PREMIER LEAGUE clubs fear a Christmas lockdown at grounds.
Growing concerns about the snowballing spread of the Omicron variant are now reaching top-flight clubs.
Premier League matches could be played behind closed doors again over the Christmas period
Virtually the entire 2020-21 season was played with no crowds
Their first defence is set to be adopting Covid passports at turnstiles, meaning unvaccinated fans would not be allowed into Prem games.
But the bigger worry is that those measures will not work — leading to ANOTHER ground shutdown which would cost millions in lost revenues.
The situation has been ramped up by news of a Covid outbreak at Spurs, where up to seven first-teamers and two of Antonio Conte’s coaching staff tested positive.
Tottenham are still likely to press ahead with tomorrow’s final Conference League group game with Rennes.
But they may ask Prem bosses to postpone Sunday’s trip to Brighton and potentially next Thursday’s home clash with Leicester.
A European fixture would only be in jeopardy if a team has fewer than 13 players or no registered goalkeeper available.
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All Uefa group stage matches must be completed by December 31, meaning there is little chance of Spurs delaying their final Euro tie.
Prem rules state a game must be played if a club has 14 or more players on its squad list available, but the Premier League board have taken each Covid appeal case by case.
The Prem have previously been relatively sympathetic to requests to postpone games — last season Spurs had a match called off after Fulham had six positive Covid cases.
Other factors are also taken into account, such as positive tests ruling out a certain number of players from the same position and the impact of serious injuries as a result.
Elsewhere in London, Chelsea star Mateo Kovacic and Brentford striker Ivan Toney have been ruled out of action by positive Covid tests.
Yet it is the issues outside football that could cause the biggest complications.
SunSport can reveal that Prem clubs were updated about the worsening situation at last Friday’s shareholders meeting.
The clubs were told to prepare for the likelihood of the Government bringing in its Plan B, which would mean showing Covid passports to get into public events.
That could cause chaos at grounds with fans turning up to discover they cannot get in to take up their seats despite having paid for tickets.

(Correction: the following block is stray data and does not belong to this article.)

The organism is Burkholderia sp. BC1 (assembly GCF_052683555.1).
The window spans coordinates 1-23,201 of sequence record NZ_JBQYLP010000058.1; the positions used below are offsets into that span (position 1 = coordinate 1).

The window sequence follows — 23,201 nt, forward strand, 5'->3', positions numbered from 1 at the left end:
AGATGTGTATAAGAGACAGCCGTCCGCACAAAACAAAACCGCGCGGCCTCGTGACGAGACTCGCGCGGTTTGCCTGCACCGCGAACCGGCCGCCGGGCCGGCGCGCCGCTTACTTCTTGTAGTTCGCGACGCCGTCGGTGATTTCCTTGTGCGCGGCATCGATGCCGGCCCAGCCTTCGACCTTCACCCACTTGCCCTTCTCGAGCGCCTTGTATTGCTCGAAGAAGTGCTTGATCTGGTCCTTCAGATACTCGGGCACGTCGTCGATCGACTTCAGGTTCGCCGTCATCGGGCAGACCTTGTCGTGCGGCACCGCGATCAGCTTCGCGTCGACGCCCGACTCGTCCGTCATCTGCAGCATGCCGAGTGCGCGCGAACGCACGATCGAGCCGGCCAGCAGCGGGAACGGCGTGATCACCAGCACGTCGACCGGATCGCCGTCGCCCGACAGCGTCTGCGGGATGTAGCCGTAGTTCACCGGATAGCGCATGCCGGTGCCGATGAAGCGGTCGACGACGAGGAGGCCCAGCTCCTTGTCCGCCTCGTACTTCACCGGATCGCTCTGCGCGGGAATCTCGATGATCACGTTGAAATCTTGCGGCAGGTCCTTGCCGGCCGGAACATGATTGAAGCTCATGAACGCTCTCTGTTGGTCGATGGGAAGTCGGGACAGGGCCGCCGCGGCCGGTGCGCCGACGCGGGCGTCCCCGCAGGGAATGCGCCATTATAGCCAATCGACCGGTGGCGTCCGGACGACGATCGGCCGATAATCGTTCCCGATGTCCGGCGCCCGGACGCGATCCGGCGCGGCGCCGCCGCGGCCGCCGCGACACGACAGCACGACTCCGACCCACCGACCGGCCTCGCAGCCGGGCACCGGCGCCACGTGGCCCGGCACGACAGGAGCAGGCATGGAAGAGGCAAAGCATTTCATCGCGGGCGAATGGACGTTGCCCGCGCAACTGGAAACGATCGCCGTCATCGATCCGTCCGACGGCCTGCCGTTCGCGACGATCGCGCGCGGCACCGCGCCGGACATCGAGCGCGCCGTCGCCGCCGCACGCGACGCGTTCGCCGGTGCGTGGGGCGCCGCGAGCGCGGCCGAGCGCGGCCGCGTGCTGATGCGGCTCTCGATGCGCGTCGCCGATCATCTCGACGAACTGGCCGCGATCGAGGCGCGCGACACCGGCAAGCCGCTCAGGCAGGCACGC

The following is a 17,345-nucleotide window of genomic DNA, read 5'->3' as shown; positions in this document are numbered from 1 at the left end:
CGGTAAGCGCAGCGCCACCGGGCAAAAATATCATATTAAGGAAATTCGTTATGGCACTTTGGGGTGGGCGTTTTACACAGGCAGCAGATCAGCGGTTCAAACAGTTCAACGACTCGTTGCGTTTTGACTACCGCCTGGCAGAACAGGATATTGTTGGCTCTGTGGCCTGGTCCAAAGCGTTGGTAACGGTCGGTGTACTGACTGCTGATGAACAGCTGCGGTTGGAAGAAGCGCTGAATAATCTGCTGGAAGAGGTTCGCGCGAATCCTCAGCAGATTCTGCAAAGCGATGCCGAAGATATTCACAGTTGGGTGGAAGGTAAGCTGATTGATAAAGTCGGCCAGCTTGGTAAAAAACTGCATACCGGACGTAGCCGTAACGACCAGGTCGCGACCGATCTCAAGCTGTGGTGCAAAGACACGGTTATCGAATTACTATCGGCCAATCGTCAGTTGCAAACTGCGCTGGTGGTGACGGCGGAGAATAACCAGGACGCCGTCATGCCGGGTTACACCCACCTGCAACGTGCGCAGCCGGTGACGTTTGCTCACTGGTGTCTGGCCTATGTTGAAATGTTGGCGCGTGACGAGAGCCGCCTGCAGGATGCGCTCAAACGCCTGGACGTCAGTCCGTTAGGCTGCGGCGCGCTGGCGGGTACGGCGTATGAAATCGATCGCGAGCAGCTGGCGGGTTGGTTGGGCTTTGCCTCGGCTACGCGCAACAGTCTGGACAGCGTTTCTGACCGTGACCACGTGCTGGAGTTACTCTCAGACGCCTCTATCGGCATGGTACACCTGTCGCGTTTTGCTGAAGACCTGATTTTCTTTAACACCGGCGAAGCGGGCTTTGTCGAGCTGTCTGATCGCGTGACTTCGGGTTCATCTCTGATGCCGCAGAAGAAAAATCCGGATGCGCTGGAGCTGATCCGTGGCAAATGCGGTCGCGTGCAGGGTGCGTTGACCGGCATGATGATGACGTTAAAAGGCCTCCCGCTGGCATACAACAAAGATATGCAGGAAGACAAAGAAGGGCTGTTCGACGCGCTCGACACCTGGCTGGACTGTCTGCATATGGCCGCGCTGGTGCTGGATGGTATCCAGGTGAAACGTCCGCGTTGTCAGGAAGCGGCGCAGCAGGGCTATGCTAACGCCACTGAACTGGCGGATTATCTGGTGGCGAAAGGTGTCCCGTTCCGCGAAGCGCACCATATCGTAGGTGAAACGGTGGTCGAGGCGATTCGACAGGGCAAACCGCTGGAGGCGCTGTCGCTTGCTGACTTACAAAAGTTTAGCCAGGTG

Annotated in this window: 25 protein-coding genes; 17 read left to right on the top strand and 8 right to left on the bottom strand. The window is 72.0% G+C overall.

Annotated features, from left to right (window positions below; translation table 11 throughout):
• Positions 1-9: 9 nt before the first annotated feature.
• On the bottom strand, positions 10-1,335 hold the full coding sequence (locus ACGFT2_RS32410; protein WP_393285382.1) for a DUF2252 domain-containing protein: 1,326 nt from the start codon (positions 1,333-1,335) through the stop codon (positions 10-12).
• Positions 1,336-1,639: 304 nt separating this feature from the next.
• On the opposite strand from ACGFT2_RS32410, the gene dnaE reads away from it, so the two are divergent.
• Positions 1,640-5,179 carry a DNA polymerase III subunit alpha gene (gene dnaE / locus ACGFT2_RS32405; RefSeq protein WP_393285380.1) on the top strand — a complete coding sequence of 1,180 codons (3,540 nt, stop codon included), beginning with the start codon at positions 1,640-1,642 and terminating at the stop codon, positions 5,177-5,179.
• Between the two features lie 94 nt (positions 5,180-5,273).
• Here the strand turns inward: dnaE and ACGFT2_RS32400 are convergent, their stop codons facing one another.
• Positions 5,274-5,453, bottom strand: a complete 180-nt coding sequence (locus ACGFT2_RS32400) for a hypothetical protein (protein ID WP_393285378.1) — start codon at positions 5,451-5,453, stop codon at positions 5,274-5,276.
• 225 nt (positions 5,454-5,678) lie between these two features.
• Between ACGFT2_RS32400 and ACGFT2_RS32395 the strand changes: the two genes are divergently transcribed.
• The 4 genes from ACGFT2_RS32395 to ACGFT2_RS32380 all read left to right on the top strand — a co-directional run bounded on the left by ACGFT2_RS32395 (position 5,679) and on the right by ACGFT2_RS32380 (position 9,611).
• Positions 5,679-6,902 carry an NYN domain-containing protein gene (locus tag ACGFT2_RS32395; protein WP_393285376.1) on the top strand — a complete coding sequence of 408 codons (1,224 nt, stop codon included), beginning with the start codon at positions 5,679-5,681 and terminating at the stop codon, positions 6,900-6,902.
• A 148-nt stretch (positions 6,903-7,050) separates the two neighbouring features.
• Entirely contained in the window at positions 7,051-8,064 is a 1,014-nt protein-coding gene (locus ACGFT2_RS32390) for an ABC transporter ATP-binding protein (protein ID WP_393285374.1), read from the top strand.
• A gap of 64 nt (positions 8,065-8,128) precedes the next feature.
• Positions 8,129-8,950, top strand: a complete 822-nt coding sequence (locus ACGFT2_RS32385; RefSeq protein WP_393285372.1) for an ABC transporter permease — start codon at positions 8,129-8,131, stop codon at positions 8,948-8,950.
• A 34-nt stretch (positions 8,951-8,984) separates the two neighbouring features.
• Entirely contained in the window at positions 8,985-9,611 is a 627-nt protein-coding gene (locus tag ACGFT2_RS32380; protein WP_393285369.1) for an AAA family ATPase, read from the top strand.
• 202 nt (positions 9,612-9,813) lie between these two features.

Clubs have been working on the possibility of needing to implement such measures for months.
But after the first third of the season saw no restrictions and the return of full houses, the warning was a body-blow.
One club chief confirmed: “Privately every club is talking about this. We are all concerned about what might happen next.”
Under the potential limitations, fans will have to show proof of being double vaccinated to get through Covid checkpoints, with temperature checks also likely before they are allowed through turnstiles.
It would also see mandatory mask wearing in indoor areas of grounds and could see masks required when supporters are sitting in their seats.
But while some fans would be furious at missing out or extra checks, the bigger concern is that the UK will have to follow the example being set across western Europe.
German clubs Bayern Munich and RB Leipzig were ordered to play their Champions League games this week behind closed doors. Bundesliga capacities are capped at 15,000 in the states where fans are still allowed.
Dutch grounds have been closed for three weeks and Belgium is set to follow suit, with similar fears in France.
Government sources say there are no plans to ban fans from stadiums but club bosses believe that stance could change as cases continue to rise rapidly.
Prem chiefs estimated clubs lost a collective £2billion through the initial waves of the pandemic, which saw the 2019-20 season shut down for three months and the vast majority of games last term played without any fans inside grounds.
Spurs and Manchester United were the two who suffered the most financially, each losing around £6m for every game played without supporters.
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Mateo Kovacic has been ruled out of action after testing positive for Covid
RB Leipzig had to play their home game against Manchester City in front of an empty ground